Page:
Since the turn of the decade, our lives and livelihoods have been subject to ceaseless, sweeping change. But even before the onset of the pandemic – and the radical digital transformation it sparked – the UK’s business landscape was shifting, particularly for financial services.
Krista Griggs is Head of Financial Services and Insurance at Fujitsu UK. With over 20 years’ experience in designing and implementing digital transformations across various business domains, she shares her thoughts on bank branches and the socio-economic impact of their closures.
For some years now, fintechs have been chipping away at the customer base of established players. In fact, the City Watchdog found that nearly 10% of all bank accounts are now held with a so-called digital “challenger” bank. And now ‘more traditional’ banks have responded by embracing the same approaches to technology and innovation that enabled their digital-native counterparts to flourish. But at what cost?
Because, while digital transformation has helped banks to keep up with the evolving needs of many consumers, it’s also seen the most vulnerable being left behind. Owing to the nearly half of brick-and-mortar branches they depend on disappearing from the high street since 2015, according to recent research by Which?
Perhaps more worrying, however, is the rate at which branches continue to close (220 are scheduled to shut in 2022). But this cannot endure if banks are to fulfil their duty and ensure there is continued access for those who need it – requiring a delicate balancing act between digital transformation and physical branch preservation.
Bank branch closures are widening the digital divide
Brick-and-mortar banks used to be the beating heart of the high street. But the move towards a cashless society and digital banking services has seen a steep decline in traditional branches and ATMs, which has only been amplified by the pandemic’s acceleration of the uptake in digital payments.
Such is the extent of this decline, bank branches could be extinct by 2034 if current footprint reduction trends continue. And while this shift to digital has enabled banks to keep pace with FinTechs, it has severe implications for the most vulnerable in society who depend on cash.
For example, adults who are digitally excluded are nearly five times more likely than the UK average to rely on cash, according to the Financial Conduct Authority – and this is only widening the digital divide. Whereby, Lloyds Bank research found that an estimated 11.7 million UK citizens lack the digital skills needed for everyday life, 9 million are unable to use the internet and devices by themselves, and 2.6 million people are still offline.
Banks can’t exclusively look at consumers through a city lens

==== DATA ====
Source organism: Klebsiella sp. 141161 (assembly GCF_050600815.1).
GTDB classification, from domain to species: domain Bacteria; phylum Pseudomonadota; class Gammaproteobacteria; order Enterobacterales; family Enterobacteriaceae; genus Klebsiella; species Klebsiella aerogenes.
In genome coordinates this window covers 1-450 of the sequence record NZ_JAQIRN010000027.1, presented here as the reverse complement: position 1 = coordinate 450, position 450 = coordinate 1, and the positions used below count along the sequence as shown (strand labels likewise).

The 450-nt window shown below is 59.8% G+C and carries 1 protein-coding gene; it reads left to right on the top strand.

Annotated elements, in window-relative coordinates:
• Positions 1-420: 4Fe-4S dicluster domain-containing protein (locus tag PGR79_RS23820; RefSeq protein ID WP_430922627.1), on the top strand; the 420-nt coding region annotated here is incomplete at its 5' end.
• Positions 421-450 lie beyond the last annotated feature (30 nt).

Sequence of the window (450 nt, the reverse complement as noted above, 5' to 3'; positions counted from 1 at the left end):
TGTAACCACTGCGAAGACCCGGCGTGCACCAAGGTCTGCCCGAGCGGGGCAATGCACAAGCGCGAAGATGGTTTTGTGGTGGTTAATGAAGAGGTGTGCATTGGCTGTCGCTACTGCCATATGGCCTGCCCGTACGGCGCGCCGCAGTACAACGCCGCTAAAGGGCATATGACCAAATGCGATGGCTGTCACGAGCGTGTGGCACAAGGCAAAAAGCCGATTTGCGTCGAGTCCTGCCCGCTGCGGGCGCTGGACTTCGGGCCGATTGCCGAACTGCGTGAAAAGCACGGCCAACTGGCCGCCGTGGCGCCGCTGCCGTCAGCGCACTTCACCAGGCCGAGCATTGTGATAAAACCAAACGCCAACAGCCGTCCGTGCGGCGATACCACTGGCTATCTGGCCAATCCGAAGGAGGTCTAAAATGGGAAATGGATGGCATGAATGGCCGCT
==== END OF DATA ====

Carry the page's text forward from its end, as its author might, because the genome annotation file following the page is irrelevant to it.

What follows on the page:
And it’s not just the most vulnerable in society that are being impacted. Looking across the UK, the concentration of banking in large urban areas has always been a contentious point for consumers living in peripheral regions, whose lives and livelihoods have only been made more challenging by this economic and social exclusion.
In an increasingly digital world, there’s now a very real risk of history repeating itself, with regional variations in the infrastructure (or lack thereof) needed to cope with more digital transactions. The rollout of 5G – which supports the speed of transactions – is a perfect case in point, with it largely being reserved for the UK’s most populous cities.
Ultimately, there’s no doubt our world is changing, and digital banking is part and parcel of this. But we must question if consumers are truly yet ready – 38% of people used cash to buy Christmas presents in 2021, for example. So, the onus is on financial services and the government alike to collectively bridge the digital divide and ensure no single person is left behind in the process.
Steps are being taken but they need to go further
Financial services institutions and the UK Government are at least aware of the implications digital transformation brings. With the introduction of cashback without a purchase in shops, major banks agreeing to share services, and pilots such as the Community Access to Cash, the UK is on track to help fill cash access gaps and bridge the divide.
Yet more needs to be done. There are clear limitations to these schemes and if more decisive action isn’t taken, bank branches will continue to hurtle towards extinction, while access to cash will only become more difficult – having a huge socio-economic impact in the process.
Looking to the future, the decline of cash and the disappearance of banks from the high street may be inevitable as society progresses, but we need to understand what we can do to bring people with us.
This begins with a more collaborative, inclusive approach between banks, governments and businesses alike, to ensure digital transformation is balanced with the preservation of physical banking services and easy access to cash.